October 11, 2017
THE PHOTO ABOVE shows the prototype Boeing 747 on the day of its rollout from the factory in Everett, Washington. It was September 30th, 1968. One of aviation’s most iconic images, it so perfectly demonstrates both the size and the elegance of the 747. It’s hard for a photograph to properly capture both of those aspects of the famous jet, and this image does it better than any I’ve ever seen. When I was a kid, I had a copy of this picture on my bedroom wall.
Across the forward fuselage you can see the logos of the 747’s original customers. The one furthest forward, of course, is the blue and white globe of Pan Am. Pan Am and the 747 are all but synonymous, their respective histories (and tragedies) forever intertwined. If not for the persistence of Pan Am’s visionary founder, Juan Trippe, the plane might never have existed. And it was Pan Am, on January 21st, 1970, that launched 747 passenger service, its Clipper Victor making the inaugural flight from New York’s Kennedy Airport to London-Heathrow.
But plenty of other carriers were part of the plane’s early story, as those decals attest. Twenty-seven airlines initially signed up for the so-called “jumbo jet” when Boeing announced production in the late 1960s.
My question is, can you name them? How many of those logos can you identify? Here is a high-resolution shot to help you.
The first reader to correctly name all twenty-seven wins an autographed copy of Cockpit Confidential. Send your entry to: PatrickSmith@AskThePilot.com. (I don’t expect this will take long, and I’ll list the airlines here once there’s a winner. Be a good sport and don’t post the answers in the comments section.)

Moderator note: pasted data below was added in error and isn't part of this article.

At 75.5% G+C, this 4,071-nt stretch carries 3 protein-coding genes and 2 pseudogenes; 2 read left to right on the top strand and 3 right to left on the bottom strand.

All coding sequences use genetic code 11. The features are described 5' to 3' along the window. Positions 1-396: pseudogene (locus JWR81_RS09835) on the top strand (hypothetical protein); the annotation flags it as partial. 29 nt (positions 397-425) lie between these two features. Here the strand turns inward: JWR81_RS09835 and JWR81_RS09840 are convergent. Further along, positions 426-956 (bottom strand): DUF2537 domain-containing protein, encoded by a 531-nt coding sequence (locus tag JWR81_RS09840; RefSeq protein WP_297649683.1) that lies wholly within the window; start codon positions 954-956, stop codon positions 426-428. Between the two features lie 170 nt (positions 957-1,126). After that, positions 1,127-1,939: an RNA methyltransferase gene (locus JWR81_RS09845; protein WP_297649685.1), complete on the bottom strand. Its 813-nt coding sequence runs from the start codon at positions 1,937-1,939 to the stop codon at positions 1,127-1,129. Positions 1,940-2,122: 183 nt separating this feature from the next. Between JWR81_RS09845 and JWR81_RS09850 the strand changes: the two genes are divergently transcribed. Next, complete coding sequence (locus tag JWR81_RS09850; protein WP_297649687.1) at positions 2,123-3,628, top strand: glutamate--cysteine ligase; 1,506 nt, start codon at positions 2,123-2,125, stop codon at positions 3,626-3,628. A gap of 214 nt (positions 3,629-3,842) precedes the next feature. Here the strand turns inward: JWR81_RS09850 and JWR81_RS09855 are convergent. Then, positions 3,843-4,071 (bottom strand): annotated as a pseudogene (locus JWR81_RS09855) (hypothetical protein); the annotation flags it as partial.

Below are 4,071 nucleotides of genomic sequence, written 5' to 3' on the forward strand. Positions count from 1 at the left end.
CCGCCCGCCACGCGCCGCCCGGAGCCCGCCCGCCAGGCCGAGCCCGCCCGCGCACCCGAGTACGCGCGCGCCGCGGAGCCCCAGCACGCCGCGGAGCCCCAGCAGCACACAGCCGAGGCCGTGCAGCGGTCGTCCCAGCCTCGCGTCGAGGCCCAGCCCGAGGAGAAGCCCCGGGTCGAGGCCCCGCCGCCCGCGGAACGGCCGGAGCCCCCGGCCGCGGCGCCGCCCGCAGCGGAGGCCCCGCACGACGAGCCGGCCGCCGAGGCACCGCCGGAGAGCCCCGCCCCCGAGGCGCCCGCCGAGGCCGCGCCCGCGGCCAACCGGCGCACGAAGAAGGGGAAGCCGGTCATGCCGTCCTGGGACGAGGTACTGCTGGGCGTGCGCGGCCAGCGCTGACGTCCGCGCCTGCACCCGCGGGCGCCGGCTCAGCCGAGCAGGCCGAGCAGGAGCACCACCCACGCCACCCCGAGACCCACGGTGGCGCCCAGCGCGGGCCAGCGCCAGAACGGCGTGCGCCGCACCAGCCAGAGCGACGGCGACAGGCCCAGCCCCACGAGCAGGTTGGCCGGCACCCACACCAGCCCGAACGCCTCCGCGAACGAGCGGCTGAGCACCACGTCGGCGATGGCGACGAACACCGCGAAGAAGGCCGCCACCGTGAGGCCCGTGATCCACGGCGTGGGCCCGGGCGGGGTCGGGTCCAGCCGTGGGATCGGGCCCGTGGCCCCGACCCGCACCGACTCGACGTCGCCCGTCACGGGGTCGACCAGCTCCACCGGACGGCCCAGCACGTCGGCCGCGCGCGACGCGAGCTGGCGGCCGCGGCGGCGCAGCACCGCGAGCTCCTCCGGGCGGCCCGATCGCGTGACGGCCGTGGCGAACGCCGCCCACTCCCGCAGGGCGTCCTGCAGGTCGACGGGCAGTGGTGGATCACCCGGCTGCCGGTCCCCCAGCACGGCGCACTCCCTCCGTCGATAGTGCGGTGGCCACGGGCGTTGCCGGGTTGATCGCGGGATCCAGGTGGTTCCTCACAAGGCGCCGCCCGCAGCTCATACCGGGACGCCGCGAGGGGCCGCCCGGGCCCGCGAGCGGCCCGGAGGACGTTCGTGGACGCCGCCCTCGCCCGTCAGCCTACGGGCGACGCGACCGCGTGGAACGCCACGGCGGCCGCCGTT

There are plenty of 747s still out there, but not nearly as many as there used to be, and the number is getting smaller. British Airways, KLM, Korean Air and Lufthansa are for now the biggest operators. In North America, United and Delta are retiring the last of their 747s later this fall. Which is sad for a whole host of reasons.
The 747’s replacement is not so much the double-decker Airbus A380, as many people assume. The A380 indeed has captured some of the ultra high-capacity market, but, with the exception of Emirates’ 100-plus fleet, in very limited numbers. It’s Boeing’s own 777-300, which can carry almost as may people as a 747, at around two-thirds of the operating costs, that has rendered the four-engine model otherwise obsolete. Pretty much every 777-300 that you see out there — and there are hundreds of them — would have been a 747 in decades past. The -300 has quietly become the “jumbo jet” of the 21st century. United, American, and Air Canada are the North American operators of the type.
The aircraft in that photo still exists, by the way, and you can visit it — touch it — at the Museum of Flight at Seattle’s Boeing Field.